The temperature of water doesn't affect its ability to make up for water losses in your body. However, if water is very hot, you may not be able, or inclined, to drink as much of it as you would if it were cool. Never drink hot water from the tap; it is more likely to contain contaminants such as lead than cold water.
You probably feel thirsty after drinking carbonated water because of its effects in the mouth, not because it is less hydrating. However, carbonation can influence the feedback your stomach gives to your brain and may limit how much you can drink, so you may do better after exercising to re-hydrate your body with plain water.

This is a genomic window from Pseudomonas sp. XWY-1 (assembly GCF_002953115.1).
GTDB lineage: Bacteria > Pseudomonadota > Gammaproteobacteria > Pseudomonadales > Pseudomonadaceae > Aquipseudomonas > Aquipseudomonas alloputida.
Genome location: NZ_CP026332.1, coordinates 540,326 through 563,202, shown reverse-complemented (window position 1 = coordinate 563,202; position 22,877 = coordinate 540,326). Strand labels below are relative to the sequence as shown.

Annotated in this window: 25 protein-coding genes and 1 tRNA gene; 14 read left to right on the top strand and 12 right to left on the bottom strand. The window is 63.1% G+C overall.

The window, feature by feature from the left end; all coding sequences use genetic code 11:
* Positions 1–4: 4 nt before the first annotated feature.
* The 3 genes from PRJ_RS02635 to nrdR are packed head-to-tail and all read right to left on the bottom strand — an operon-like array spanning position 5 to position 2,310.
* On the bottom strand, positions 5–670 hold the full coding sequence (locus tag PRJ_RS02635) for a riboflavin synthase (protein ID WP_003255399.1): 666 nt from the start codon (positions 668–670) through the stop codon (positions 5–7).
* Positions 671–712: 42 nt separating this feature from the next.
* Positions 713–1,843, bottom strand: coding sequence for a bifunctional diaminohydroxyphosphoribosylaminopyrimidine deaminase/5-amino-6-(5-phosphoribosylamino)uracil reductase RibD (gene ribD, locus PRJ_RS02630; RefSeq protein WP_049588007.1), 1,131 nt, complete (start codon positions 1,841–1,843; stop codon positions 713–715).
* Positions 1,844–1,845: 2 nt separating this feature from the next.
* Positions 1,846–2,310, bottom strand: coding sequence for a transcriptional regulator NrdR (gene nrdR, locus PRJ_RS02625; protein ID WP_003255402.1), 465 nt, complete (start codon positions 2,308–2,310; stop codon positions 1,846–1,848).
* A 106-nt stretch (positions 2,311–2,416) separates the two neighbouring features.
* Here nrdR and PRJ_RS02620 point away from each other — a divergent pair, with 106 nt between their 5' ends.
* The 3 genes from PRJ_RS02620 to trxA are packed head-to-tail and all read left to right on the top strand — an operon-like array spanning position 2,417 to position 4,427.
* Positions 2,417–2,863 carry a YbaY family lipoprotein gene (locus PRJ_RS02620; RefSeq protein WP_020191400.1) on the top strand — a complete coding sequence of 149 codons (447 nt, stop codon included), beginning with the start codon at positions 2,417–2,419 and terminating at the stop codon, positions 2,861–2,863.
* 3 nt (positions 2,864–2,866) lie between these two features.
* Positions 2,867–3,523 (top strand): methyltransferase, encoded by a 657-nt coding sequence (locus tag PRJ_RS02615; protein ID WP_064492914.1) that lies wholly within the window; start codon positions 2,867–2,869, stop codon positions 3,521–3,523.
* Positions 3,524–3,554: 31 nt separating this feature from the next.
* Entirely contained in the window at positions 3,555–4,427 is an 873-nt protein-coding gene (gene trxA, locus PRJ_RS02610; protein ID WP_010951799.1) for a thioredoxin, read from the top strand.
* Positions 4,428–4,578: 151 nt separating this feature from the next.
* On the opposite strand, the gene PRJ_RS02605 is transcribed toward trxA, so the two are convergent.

While we're on the subject of carbonation, I should clear up questions about whether it has a detrimental effect on bones. This concern stems from studies performed in the early 1960s suggesting that drinking carbonated beverages, specifically colas, raises the risk of bone fractures among adolescent girls and older women (former college athletes). No such association was found for non-cola drinks.
Researchers from the Osteoporosis Research Center at Creighton University found that excess urinary excretion of calcium occurred only when the carbonated beverages consumed contained caffeine, but even so, the net loss was negligible. While colas appear to be a concern for many reasons such as their extraordinarily high concentration of sweeteners, carbonation itself is not a problem.
Andrew Weil, M.D.